remote usability testing/virtual usability labs

remote usability testing/virtual usability labs

Post by Steffe » Fri, 17 Dec 2004 06:19:46


Hello everybody,

I would be very grateful for any link(list)s or other information about the
field of "remote usability testing" and
especially virtual usability labs. I am new to that topic and trying to find
out about the state of the art...

Thanks in advance

Steffen
 
 
 

remote usability testing/virtual usability labs

Post by Alan J. Sa » Thu, 23 Dec 2004 08:02:03

Google is a good friend here:

http://www.yqcomputer.com/
http://www.yqcomputer.com/ - this is my own site with a short article
about remote testing.
http://www.yqcomputer.com/ +testing+ibm&sourceid=mozilla-search&start=0&start=0&ie=utf-8&oe=utf-8&client=firefox-a&rls=org.mozilla:en-US:official
Al.

 
 
 

remote usability testing/virtual usability labs

Post by Ben Lon » Wed, 05 Jan 2005 04:13:27


Hi Alan,

I'm curious about the design of the article you linked to above
(ibm.com).
Is there a reason for the mouse-over color of the headers?

Thanks,
Ben
 
 
 

remote usability testing/virtual usability labs

Post by Alan J. Sa » Wed, 05 Jan 2005 20:08:46

Hi Ben,

No strong reason - it just helps the user to know that the header is
interactive and clicking on it will change something.

I also have to mention that it isn't my template! I just liked the look
of it. Can't remember the name off-hand, but it was in a competition
(and free to use).

Alan.
 
 
 

remote usability testing/virtual usability labs

Post by Steffe » Thu, 06 Jan 2005 01:36:13

Hi Alan,

First of all, thanks for the links. I found some of the articles very
interesting


Shouldn't the user know that _before_ moving the mouse over the header by
chance (if at all)?
To ask a bit more provocatively: Shouldn't the user know everything he
can do on a site (as opposed to finding it out by tryal and error)?

I know that it wasn't your decision. I am just asking generally...

Best regards

Steffen
 
 
 

remote usability testing/virtual usability labs

Post by Ben Lon » Thu, 06 Jan 2005 04:04:29

Thanks for the response Alan. The reason I asked is because nothing
happens when I click on it.

Firefox Browser.

Thanks,
Ben
 
 
 

remote usability testing/virtual usability labs

Post by Steffe » Thu, 06 Jan 2005 06:01:35

Hi Ben,

I think the only thing that happens (in Firefox, too) is,
that the article belonging to the header, is opened seperately.

Obviously nothing happens, if I click on the "milui-articles header" on the
first page.
That is because it is used as a kind of "home"-button and I am already on
the homesite.
Once I am on an article-site (e.g. the "Happy New Year" article) and then
click
on the header, I get back to the first page. .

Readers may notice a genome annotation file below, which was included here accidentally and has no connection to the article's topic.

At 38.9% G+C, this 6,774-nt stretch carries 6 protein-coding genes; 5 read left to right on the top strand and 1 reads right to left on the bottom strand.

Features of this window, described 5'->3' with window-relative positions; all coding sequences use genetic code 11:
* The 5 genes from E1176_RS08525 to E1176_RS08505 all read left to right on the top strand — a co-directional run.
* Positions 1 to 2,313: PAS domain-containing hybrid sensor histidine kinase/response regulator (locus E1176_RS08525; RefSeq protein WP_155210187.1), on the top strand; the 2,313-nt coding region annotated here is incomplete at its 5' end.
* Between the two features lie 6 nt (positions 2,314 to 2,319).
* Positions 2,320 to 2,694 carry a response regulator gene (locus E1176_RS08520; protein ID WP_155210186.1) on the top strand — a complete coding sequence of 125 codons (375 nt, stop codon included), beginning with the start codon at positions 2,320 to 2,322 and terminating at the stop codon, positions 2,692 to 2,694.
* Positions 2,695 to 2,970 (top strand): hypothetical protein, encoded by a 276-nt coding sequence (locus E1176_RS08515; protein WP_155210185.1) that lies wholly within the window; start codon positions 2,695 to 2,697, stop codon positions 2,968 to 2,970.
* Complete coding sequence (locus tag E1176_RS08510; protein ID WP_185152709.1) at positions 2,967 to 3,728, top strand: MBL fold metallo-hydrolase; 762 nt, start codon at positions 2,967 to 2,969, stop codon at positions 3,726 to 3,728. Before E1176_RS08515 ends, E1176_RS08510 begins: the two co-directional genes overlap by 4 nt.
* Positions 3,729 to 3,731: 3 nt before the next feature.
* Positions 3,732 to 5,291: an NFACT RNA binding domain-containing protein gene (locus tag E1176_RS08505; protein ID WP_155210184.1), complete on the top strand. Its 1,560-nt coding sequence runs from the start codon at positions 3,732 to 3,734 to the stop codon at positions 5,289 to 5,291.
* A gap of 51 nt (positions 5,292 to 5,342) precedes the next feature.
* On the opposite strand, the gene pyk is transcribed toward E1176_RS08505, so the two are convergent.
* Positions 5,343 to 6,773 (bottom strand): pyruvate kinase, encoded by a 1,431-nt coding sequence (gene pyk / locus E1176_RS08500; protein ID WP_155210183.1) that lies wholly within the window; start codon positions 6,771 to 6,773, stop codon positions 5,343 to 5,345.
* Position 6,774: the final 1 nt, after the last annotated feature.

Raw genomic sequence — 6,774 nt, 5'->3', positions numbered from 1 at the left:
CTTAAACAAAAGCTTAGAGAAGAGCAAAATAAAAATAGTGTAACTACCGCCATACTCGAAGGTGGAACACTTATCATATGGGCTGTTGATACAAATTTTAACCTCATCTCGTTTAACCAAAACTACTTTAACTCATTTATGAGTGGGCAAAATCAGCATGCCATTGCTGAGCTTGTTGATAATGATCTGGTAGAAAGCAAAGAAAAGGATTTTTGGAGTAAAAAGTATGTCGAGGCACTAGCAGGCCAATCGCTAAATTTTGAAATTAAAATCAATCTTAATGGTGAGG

A bit confusing and not at all self-explanatory or predictable, if you ask
me ;-)

Best regards from Germany

Steffen
 
 
 

remote usability testing/virtual usability labs

Post by Alan J. Sa » Fri, 07 Jan 2005 01:26:59

Ah - apologies Ben, I thought you referred to my articles site but you
were referring to the IBM site.

I'm not sure why their headers change colour - there doesn't seem to be
any reason behind the change as they don't do anything interactive. It
could be misleading users into maybe wondering if their browser was
working properly, so I wouldn't say it was the best design decision.

The only purpose I can think of is that it allows a user to leave the
mouse over the heading where the user is currently reading - it could
be a visual aid to finding their position if they look away or view
something else. However, looking at another page or application could
easily result in the mouse changing position so the information is
lost. That is honestly the only thing I can think of.

Regards,

Alan.
 
 
 

remote usability testing/virtual usability labs

Post by Alan J. Sa » Fri, 07 Jan 2005 01:31:32

Hi Steffen,

I think that an ideal web page's capabilities should be obvious to the
user, if not at first glance, then at least with as little inference as
possible. From my own research, I've noted that many mistakes occur
when people have to infer content which isn't a good thing. The problem
with the IBM page is that having the subheading change colour with a
mouse-over implies that something happens if the user clicks on it -
which of course it doesn't (at least no more than with plain text). I'm
trying to puzzle out the reason why it was made like this.
Thanks for the compliment about the articles too.

Regards,

Alan.
 
 
 

remote usability testing/virtual usability labs

Post by Steffe » Fri, 07 Jan 2005 16:09:47


Sorry, Ben,

I misunderstood you. I thought you meant the headlines on Alan's website.

As far as the IBM site is concerned I don't see the point in adding a
mouse-over to the headlines either.

Regards

Steffen